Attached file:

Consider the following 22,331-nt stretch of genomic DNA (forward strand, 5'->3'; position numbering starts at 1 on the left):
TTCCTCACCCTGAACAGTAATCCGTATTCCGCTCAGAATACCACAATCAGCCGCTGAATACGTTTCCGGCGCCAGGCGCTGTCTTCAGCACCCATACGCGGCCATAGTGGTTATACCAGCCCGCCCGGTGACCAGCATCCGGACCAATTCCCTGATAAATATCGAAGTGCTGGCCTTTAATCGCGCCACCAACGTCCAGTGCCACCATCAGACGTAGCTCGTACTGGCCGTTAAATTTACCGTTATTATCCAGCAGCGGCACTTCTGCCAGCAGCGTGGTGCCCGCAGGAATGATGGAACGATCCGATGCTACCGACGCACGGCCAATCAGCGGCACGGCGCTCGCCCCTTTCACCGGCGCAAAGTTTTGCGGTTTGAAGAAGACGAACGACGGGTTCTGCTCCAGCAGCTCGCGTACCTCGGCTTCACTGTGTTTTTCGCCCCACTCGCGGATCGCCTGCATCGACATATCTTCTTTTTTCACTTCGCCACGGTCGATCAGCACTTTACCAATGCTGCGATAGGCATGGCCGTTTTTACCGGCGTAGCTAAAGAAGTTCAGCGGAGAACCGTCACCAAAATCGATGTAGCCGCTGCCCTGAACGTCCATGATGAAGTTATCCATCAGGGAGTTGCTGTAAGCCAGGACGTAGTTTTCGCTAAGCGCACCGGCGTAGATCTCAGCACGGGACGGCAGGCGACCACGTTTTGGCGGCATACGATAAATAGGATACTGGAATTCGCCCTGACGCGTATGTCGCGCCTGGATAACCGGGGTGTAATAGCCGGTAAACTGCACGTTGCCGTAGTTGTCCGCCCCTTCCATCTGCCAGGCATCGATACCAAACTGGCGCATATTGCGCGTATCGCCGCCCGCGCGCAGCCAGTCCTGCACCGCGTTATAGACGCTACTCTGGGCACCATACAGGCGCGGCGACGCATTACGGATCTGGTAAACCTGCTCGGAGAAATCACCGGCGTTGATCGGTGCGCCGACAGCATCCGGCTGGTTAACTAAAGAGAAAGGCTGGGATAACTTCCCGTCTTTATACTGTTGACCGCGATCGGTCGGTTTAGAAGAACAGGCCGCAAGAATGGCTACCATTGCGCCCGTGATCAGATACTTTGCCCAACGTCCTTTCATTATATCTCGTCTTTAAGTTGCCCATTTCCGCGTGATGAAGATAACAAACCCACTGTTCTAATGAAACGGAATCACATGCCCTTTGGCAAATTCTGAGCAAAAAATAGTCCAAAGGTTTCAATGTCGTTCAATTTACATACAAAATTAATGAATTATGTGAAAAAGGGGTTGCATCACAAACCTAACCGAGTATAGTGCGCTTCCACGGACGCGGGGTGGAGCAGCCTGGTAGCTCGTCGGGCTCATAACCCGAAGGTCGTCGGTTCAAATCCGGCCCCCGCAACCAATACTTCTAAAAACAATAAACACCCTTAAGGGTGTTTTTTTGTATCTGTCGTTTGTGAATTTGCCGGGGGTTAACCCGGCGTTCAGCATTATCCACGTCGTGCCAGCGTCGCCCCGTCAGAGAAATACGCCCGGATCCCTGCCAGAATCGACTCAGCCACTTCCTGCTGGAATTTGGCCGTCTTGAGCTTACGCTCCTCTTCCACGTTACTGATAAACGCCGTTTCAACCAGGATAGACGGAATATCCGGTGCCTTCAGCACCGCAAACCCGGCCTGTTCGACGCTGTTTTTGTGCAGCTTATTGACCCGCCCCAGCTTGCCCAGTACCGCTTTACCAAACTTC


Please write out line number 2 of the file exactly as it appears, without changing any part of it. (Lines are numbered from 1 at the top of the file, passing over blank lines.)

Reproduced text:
TTCCTCACCCTGAACAGTAATCCGTATTCCGCTCAGAATACCACAATCAGCCGCTGAATACGTTTCCGGCGCCAGGCGCTGTCTTCAGCACCCATACGCGGCCATAGTGGTTATACCAGCCCGCCCGGTGACCAGCATCCGGACCAATTCCCTGATAAATATCGAAGTGCTGGCCTTTAATCGCGCCACCAACGTCCAGTGCCACCATCAGACGTAGCTCGTACTGGCCGTTAAATTTACCGTTATTATCCAGCAGCGGCACTTCTGCCAGCAGCGTGGTGCCCGCAGGAATGATGGAACGATCCGATGCTACCGACGCACGGCCAATCAGCGGCACGGCGCTCGCCCCTTTCACCGGCGCAAAGTTTTGCGGTTTGAAGAAGACGAACGACGGGTTCTGCTCCAGCAGCTCGCGTACCTCGGCTTCACTGTGTTTTTCGCCCCACTCGCGGATCGCCTGCATCGACATATCTTCTTTTTTCACTTCGCCACGGTCGATCAGCACTTTACCAATGCTGCGATAGGCATGGCCGTTTTTACCGGCGTAGCTAAAGAAGTTCAGCGGAGAACCGTCACCAAAATCGATGTAGCCGCTGCCCTGAACGTCCATGATGAAGTTATCCATCAGGGAGTTGCTGTAAGCCAGGACGTAGTTTTCGCTAAGCGCACCGGCGTAGATCTCAGCACGGGACGGCAGGCGACCACGTTTTGGCGGCATACGATAAATAGGATACTGGAATTCGCCCTGACGCGTATGTCGCGCCTGGATAACCGGGGTGTAATAGCCGGTAAACTGCACGTTGCCGTAGTTGTCCGCCCCTTCCATCTGCCAGGCATCGATACCAAACTGGCGCATATTGCGCGTATCGCCGCCCGCGCGCAGCCAGTCCTGCACCGCGTTATAGACGCTACTCTGGGCACCATACAGGCGCGGCGACGCATTACGGATCTGGTAAACCTGCTCGGAGAAATCACCGGCGTTGATCGGTGCGCCGACAGCATCCGGCTGGTTAACTAAAGAGAAAGGCTGGGATAACTTCCCGTCTTTATACTGTTGACCGCGATCGGTCGGTTTAGAAGAACAGGCCGCAAGAATGGCTACCATTGCGCCCGTGATCAGATACTTTGCCCAACGTCCTTTCATTATATCTCGTCTTTAAGTTGCCCATTTCCGCGTGATGAAGATAACAAACCCACTGTTCTAATGAAACGGAATCACATGCCCTTTGGCAAATTCTGAGCAAAAAATAGTCCAAAGGTTTCAATGTCGTTCAATTTACATACAAAATTAATGAATTATGTGAAAAAGGGGTTGCATCACAAACCTAACCGAGTATAGTGCGCTTCCACGGACGCGGGGTGGAGCAGCCTGGTAGCTCGTCGGGCTCATAACCCGAAGGTCGTCGGTTCAAATCCGGCCCCCGCAACCAATACTTCTAAAAACAATAAACACCCTTAAGGGTGTTTTTTTGTATCTGTCGTTTGTGAATTTGCCGGGGGTTAACCCGGCGTTCAGCATTATCCACGTCGTGCCAGCGTCGCCCCGTCAGAGAAATACGCCCGGATCCCTGCCAGAATCGACTCAGCCACTTCCTGCTGGAATTTGGCCGTCTTGAGCTTACGCTCCTCTTCCACGTTACTGATAAACGCCGTTTCAACCAGGATAGACGGAATATCCGGTGCCTTCAGCACCGCAAACCCGGCCTGTTCGACGCTGTTTTTGTGCAGCTTATTGACCCGCCCCAGCTTGCCCAGTACCGCTTTACCAAACTTC